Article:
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BloodyStealer Hack Hits Thousands of Gamers

A malware dubbed BloodyStealer by cybersecurity firm Kaspersky has the ability to hack users’ accounts on Steam, Epic Games Store, EA Origin and other gaming platforms, according to a Kaspersky blog post on Monday (Sept. 27).

Using a malware-as-a-service distribution model, the advanced trojan is being offered for sale for less than $10 per month or $40 for life in Russian-speaking underground forums. Kaspersky first identified the virus in March. It has affected gamers in Europe, Latin America and the Asia-Pacific region.

See also: Kaspersky Detects 1.5B IoT Cyberattacks This Year

An underground ad for BloodyStealer indicated that the exploit can snatch passwords, bank card info, browser autofill data, cookies, device data, screenshots, uTorrent client files, logs and more.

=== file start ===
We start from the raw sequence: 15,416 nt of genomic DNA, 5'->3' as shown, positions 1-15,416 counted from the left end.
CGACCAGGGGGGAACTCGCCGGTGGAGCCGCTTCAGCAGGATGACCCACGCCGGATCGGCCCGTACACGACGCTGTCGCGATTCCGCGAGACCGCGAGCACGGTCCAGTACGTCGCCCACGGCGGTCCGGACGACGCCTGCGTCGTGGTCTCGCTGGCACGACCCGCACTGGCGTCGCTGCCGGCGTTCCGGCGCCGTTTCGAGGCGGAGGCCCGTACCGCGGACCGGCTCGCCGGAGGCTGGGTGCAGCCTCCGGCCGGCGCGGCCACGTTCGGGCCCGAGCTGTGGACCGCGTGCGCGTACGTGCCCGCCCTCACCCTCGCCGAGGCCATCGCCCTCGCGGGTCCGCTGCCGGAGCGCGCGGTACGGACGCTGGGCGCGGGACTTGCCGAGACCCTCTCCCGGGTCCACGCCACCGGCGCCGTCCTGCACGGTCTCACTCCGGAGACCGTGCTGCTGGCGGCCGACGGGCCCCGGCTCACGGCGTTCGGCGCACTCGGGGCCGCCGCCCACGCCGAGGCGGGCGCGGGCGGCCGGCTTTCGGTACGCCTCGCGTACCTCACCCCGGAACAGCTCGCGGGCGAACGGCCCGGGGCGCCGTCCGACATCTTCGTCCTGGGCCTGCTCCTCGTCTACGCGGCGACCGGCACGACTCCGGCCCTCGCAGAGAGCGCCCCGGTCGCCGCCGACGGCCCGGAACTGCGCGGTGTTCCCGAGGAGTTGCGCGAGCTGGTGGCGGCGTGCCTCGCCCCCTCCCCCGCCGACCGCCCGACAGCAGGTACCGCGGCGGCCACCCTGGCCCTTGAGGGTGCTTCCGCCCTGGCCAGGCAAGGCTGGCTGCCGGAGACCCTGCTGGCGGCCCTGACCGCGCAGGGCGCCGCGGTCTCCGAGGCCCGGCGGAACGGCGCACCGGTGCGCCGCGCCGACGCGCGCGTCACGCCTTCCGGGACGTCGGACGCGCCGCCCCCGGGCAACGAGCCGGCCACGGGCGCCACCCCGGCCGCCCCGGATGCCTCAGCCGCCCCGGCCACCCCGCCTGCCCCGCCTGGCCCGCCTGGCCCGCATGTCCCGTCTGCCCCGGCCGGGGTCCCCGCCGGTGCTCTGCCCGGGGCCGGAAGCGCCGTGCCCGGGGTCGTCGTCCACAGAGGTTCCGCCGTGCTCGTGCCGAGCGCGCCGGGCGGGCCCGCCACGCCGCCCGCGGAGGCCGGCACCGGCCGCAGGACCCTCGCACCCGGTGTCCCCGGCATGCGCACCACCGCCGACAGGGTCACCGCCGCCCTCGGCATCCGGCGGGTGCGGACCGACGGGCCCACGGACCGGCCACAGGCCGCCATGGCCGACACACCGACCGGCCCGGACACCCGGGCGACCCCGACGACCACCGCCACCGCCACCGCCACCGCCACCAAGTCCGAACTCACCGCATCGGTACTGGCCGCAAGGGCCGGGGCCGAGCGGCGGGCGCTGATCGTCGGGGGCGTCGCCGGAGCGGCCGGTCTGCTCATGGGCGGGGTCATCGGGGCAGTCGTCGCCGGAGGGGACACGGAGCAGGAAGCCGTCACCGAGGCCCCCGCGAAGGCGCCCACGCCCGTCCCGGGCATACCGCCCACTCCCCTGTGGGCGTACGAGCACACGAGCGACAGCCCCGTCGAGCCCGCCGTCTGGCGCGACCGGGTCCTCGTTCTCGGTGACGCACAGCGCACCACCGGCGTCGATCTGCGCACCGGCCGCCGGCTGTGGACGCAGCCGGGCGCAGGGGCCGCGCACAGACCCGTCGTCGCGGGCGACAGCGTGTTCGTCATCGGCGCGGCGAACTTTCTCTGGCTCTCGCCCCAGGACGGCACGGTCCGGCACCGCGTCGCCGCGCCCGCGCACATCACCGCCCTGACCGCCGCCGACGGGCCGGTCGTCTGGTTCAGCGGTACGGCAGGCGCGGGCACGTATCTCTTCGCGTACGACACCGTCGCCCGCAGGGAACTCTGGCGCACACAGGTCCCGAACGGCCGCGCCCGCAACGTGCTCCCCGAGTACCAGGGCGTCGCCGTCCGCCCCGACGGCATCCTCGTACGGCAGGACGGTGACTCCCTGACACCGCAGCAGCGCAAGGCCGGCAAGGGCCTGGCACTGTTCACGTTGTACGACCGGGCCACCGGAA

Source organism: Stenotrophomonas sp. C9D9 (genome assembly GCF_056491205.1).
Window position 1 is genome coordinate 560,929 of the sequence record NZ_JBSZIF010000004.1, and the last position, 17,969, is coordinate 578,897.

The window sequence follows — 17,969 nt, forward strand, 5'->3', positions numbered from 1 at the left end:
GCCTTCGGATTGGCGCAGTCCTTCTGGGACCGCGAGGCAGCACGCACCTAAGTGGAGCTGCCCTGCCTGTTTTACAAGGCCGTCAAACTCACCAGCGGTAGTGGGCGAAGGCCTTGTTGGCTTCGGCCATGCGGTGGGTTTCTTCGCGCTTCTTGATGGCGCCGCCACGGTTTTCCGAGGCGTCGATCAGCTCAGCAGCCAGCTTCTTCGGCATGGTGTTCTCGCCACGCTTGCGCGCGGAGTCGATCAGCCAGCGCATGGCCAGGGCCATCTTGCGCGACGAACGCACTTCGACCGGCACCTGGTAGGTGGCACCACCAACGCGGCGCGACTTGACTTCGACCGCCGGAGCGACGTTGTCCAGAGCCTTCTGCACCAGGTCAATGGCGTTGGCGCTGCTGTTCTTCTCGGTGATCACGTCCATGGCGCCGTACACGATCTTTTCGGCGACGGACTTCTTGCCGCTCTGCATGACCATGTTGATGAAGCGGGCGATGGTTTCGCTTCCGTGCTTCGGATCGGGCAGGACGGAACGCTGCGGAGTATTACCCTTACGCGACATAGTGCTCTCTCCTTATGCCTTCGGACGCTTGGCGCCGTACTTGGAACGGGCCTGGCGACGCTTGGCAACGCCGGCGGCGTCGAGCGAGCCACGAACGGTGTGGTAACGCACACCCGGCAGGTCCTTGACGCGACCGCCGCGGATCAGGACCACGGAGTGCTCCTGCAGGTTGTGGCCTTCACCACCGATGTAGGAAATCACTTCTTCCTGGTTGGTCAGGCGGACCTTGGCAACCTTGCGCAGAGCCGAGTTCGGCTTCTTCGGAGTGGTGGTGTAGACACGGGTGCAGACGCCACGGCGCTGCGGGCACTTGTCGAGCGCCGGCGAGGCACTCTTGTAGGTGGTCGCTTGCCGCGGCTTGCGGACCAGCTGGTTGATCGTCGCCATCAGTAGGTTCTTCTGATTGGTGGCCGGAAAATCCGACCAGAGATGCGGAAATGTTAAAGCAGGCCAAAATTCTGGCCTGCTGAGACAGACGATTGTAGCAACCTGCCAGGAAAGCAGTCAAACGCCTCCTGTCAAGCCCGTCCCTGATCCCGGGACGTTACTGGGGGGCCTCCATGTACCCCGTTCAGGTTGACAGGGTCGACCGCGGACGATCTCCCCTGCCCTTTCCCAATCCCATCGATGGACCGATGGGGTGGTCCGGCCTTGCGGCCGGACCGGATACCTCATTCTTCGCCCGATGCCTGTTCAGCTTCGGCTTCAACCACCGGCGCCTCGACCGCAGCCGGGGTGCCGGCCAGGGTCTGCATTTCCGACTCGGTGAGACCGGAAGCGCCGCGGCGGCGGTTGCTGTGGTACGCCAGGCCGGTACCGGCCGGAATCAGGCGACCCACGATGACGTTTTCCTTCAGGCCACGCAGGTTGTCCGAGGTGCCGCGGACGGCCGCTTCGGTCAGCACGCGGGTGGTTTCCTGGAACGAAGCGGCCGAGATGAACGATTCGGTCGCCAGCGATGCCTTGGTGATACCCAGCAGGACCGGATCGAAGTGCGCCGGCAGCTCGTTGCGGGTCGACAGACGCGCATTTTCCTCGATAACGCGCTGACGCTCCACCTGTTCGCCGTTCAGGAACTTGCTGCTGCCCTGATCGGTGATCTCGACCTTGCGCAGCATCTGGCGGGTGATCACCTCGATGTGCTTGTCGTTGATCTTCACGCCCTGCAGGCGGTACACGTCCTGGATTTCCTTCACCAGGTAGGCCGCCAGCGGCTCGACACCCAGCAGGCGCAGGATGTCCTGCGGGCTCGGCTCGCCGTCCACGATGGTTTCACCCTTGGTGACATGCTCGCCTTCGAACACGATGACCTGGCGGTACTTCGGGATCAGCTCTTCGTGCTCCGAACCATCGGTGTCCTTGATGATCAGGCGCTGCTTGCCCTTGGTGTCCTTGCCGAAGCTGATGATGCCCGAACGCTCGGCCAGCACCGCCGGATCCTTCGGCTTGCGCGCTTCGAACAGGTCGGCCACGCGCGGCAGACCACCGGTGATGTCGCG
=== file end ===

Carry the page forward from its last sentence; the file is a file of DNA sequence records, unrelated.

“BloodyStealer is a Trojan-stealer capable of gathering and exfiltrating various types of data, for cookies, passwords, forms, banking cards from browsers, screenshots, log-in memory and sessions from various applications,” Kaspersky said.

Data gleaned from gaming platforms like Bethesda, Epic Games, GOG, Origin, Steam and VimeWorld gets sent to a remote server, presumably to be monetized on the darknet or specific Telegram channels.

Related reading: Hackers Putting Malware Inside Video Games

Aside from grabbing user data, BloodyStealer is equipped with tools that make analyzation by security and law enforcement hard. The snatched information is sent as a ZIP file to a protected server. From that point, fraudsters can access the stolen data via Telegram or using the server’s basic control panel.

“BloodyStealer is a prime example of an advanced tool used by cybercriminals to penetrate the gaming market,” Kaspersky researchers said. “With its interesting capabilities, such as extraction of browser passwords, cookies and environment information as well as grabbing information related to online gaming platforms, BloodyStealer provides value in terms of data that can be stolen from gamers and later sold on the darknet.”

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